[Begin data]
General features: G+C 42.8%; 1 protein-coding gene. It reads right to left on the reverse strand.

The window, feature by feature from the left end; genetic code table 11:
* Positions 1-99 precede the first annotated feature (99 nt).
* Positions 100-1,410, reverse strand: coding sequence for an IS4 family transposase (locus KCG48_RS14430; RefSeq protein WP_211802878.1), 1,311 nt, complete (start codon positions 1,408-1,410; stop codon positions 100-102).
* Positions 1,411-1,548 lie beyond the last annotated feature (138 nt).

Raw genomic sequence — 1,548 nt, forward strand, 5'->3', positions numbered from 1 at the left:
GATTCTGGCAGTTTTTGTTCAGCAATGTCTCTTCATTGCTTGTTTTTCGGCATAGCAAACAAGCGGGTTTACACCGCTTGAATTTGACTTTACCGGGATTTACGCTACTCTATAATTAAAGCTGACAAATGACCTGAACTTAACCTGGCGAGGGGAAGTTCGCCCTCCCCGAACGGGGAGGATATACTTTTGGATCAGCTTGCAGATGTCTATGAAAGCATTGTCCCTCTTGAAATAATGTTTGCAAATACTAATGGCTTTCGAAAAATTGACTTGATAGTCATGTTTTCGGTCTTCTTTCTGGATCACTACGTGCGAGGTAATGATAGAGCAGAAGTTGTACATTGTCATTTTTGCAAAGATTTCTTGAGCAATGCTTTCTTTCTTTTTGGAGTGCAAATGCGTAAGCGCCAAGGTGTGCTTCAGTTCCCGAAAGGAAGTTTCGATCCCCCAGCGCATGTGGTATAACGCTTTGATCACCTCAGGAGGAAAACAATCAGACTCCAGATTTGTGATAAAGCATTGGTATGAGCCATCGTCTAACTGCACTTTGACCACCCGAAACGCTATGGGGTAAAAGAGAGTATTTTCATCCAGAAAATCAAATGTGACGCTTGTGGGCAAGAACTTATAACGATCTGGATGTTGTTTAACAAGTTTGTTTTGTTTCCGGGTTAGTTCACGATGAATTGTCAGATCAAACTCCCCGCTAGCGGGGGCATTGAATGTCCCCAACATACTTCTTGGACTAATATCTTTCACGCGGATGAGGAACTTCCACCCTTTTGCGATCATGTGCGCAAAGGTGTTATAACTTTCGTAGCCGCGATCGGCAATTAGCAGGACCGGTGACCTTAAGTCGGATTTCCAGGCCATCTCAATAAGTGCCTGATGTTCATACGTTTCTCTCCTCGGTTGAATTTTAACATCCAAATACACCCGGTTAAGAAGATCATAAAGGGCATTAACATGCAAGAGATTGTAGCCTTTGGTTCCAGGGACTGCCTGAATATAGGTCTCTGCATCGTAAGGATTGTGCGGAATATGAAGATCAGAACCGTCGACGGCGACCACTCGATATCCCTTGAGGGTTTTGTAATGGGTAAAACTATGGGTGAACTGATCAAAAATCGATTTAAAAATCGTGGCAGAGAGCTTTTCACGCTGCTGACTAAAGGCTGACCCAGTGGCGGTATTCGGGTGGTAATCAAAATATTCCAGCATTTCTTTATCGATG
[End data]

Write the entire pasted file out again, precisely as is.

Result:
General features: G+C 42.8%; 1 protein-coding gene. It reads right to left on the reverse strand.

The window, feature by feature from the left end; genetic code table 11:
* Positions 1-99 precede the first annotated feature (99 nt).
* Positions 100-1,410, reverse strand: coding sequence for an IS4 family transposase (locus KCG48_RS14430; RefSeq protein WP_211802878.1), 1,311 nt, complete (start codon positions 1,408-1,410; stop codon positions 100-102).
* Positions 1,411-1,548 lie beyond the last annotated feature (138 nt).

Raw genomic sequence — 1,548 nt, forward strand, 5'->3', positions numbered from 1 at the left:
GATTCTGGCAGTTTTTGTTCAGCAATGTCTCTTCATTGCTTGTTTTTCGGCATAGCAAACAAGCGGGTTTACACCGCTTGAATTTGACTTTACCGGGATTTACGCTACTCTATAATTAAAGCTGACAAATGACCTGAACTTAACCTGGCGAGGGGAAGTTCGCCCTCCCCGAACGGGGAGGATATACTTTTGGATCAGCTTGCAGATGTCTATGAAAGCATTGTCCCTCTTGAAATAATGTTTGCAAATACTAATGGCTTTCGAAAAATTGACTTGATAGTCATGTTTTCGGTCTTCTTTCTGGATCACTACGTGCGAGGTAATGATAGAGCAGAAGTTGTACATTGTCATTTTTGCAAAGATTTCTTGAGCAATGCTTTCTTTCTTTTTGGAGTGCAAATGCGTAAGCGCCAAGGTGTGCTTCAGTTCCCGAAAGGAAGTTTCGATCCCCCAGCGCATGTGGTATAACGCTTTGATCACCTCAGGAGGAAAACAATCAGACTCCAGATTTGTGATAAAGCATTGGTATGAGCCATCGTCTAACTGCACTTTGACCACCCGAAACGCTATGGGGTAAAAGAGAGTATTTTCATCCAGAAAATCAAATGTGACGCTTGTGGGCAAGAACTTATAACGATCTGGATGTTGTTTAACAAGTTTGTTTTGTTTCCGGGTTAGTTCACGATGAATTGTCAGATCAAACTCCCCGCTAGCGGGGGCATTGAATGTCCCCAACATACTTCTTGGACTAATATCTTTCACGCGGATGAGGAACTTCCACCCTTTTGCGATCATGTGCGCAAAGGTGTTATAACTTTCGTAGCCGCGATCGGCAATTAGCAGGACCGGTGACCTTAAGTCGGATTTCCAGGCCATCTCAATAAGTGCCTGATGTTCATACGTTTCTCTCCTCGGTTGAATTTTAACATCCAAATACACCCGGTTAAGAAGATCATAAAGGGCATTAACATGCAAGAGATTGTAGCCTTTGGTTCCAGGGACTGCCTGAATATAGGTCTCTGCATCGTAAGGATTGTGCGGAATATGAAGATCAGAACCGTCGACGGCGACCACTCGATATCCCTTGAGGGTTTTGTAATGGGTAAAACTATGGGTGAACTGATCAAAAATCGATTTAAAAATCGTGGCAGAGAGCTTTTCACGCTGCTGACTAAAGGCTGACCCAGTGGCGGTATTCGGGTGGTAATCAAAATATTCCAGCATTTCTTTATCGATG